Driving requires constant attention — yet people are seemingly spending more time staring at iPhones to text friends. It's dangerous and that's why it's becoming illegal in more states. A guide to where and how the laws work below.
When the first set of cell phone driving laws were passed, many of them did not include text messaging provisions. While the concept of texting-while-driving falls under most driver distraction laws, those are often not enforced until after an accident or incident occurs. Click on the maps below to discover whether your state has a full statewide ban, has pending legislation, teen-driving laws or nothing at all.
Primary v. Secondary
As with many laws, including seat belt laws and open container laws, enforcement is either primary or secondary. If it is a primary enforcement law, that means you can get pulled over just for violating it. If it's a secondary law you have to also break an additional law before you can get cited. In nearly every state with a full or novice ban this is a primary, and not a secondary, offense. Washington is the only state with a full, comprehensive "secondary" ban.
Photo Credit: TimCaynes
States With No Statewide Bans (In Red)
Approximately half the states have no text messaging laws at all. In most cases there's no cell phone driving law at all. In states like Georgia there is a cell phone ban but no provision for anything related to texting. Illinois has given cities the ability to create and enforce their own texting laws, though Chicago is the only city to do so yet. There are also a couple of cities in Wyoming where local ordinances have been passed. On the other side, states like Florida and Kentucky explicitly forbid local governments from enforcing such laws.
States With Statewide Bans (In Red)
There are 14 states, plus the District of Columbia, with full bans on texting-while-driving either as part of the overall cell phone law or as a recent addendum. Colorado is one of the few states with a text-messaging ban (effective the end of 2009) with no full cell phone bans. The Arkansas texting-while-driving ban is effective in October 2009 so enjoy it while you can.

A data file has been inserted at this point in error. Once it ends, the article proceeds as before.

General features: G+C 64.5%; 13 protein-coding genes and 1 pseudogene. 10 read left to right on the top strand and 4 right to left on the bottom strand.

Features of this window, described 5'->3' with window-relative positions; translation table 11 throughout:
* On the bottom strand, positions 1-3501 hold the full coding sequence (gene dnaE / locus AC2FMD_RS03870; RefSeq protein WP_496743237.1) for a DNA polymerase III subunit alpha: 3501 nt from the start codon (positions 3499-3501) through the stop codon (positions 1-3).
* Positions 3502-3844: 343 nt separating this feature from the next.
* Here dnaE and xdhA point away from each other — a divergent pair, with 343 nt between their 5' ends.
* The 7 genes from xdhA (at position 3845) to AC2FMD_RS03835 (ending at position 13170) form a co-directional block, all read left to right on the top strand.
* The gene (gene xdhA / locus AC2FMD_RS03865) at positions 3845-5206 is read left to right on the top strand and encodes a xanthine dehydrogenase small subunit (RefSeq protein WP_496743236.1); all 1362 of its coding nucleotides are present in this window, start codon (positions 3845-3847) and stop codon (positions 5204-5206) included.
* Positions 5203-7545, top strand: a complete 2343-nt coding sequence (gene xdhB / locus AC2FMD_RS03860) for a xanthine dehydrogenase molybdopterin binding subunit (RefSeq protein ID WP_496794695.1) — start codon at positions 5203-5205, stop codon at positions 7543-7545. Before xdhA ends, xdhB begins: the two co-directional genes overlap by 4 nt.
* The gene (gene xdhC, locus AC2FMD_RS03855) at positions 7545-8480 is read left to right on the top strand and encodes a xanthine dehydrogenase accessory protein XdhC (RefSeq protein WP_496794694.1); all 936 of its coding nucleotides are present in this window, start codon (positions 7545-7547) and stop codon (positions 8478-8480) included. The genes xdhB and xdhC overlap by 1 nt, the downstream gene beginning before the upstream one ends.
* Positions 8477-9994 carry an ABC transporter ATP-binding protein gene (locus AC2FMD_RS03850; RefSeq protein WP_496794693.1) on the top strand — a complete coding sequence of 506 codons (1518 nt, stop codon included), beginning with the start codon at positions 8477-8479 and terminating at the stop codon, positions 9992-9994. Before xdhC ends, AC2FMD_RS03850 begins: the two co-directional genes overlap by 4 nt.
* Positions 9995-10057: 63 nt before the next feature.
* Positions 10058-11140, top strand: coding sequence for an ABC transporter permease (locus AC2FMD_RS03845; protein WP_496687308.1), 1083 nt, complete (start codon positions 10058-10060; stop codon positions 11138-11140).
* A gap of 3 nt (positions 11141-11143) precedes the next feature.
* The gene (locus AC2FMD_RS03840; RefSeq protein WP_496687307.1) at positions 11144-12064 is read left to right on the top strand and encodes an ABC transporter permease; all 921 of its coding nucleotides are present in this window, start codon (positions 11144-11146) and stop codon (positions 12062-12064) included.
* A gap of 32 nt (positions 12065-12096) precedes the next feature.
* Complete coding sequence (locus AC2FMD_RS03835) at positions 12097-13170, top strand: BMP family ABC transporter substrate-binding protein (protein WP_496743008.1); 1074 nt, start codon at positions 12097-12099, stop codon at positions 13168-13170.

States With Novice Bans (In Red)
Though some believe driving and texting, ie. endangering everyone around you, is a right of all real'mericans, most people are not insane enough to believe it's okay for a 16-year-old with a learner's permit to focus on creating the ideal emoticon instead of the road. In addition to the states with full bans, there are nine states with some form of novice driver ban. These range from the strict Maine law covering everyone under 18 to the more lenient Nebraska law for anyone under 18 with a learners or provisional license. Mississippi is one of a few states where the law applies to anyone with a learner or provisional license. Enforcement in most of these places is limited to an after-the-fact ticket where the "fact" is probably a distracted teenager driving into a Starbucks.
States With Pending Legislation (In Red)
There are a dozen states where lawmakers have proposed texting-while-driving bans but have not signed them into law. In Illinois, for instance, the law is sitting on the governor's desk and is likely to be signed before the end of the summer. There's pending legislation in Iowa, New Mexico, Nevada, Mississippi and Oregon at various levels in the government. Currently, Pennsylvania has a large-scale law related to teen driving that's gaining momentum.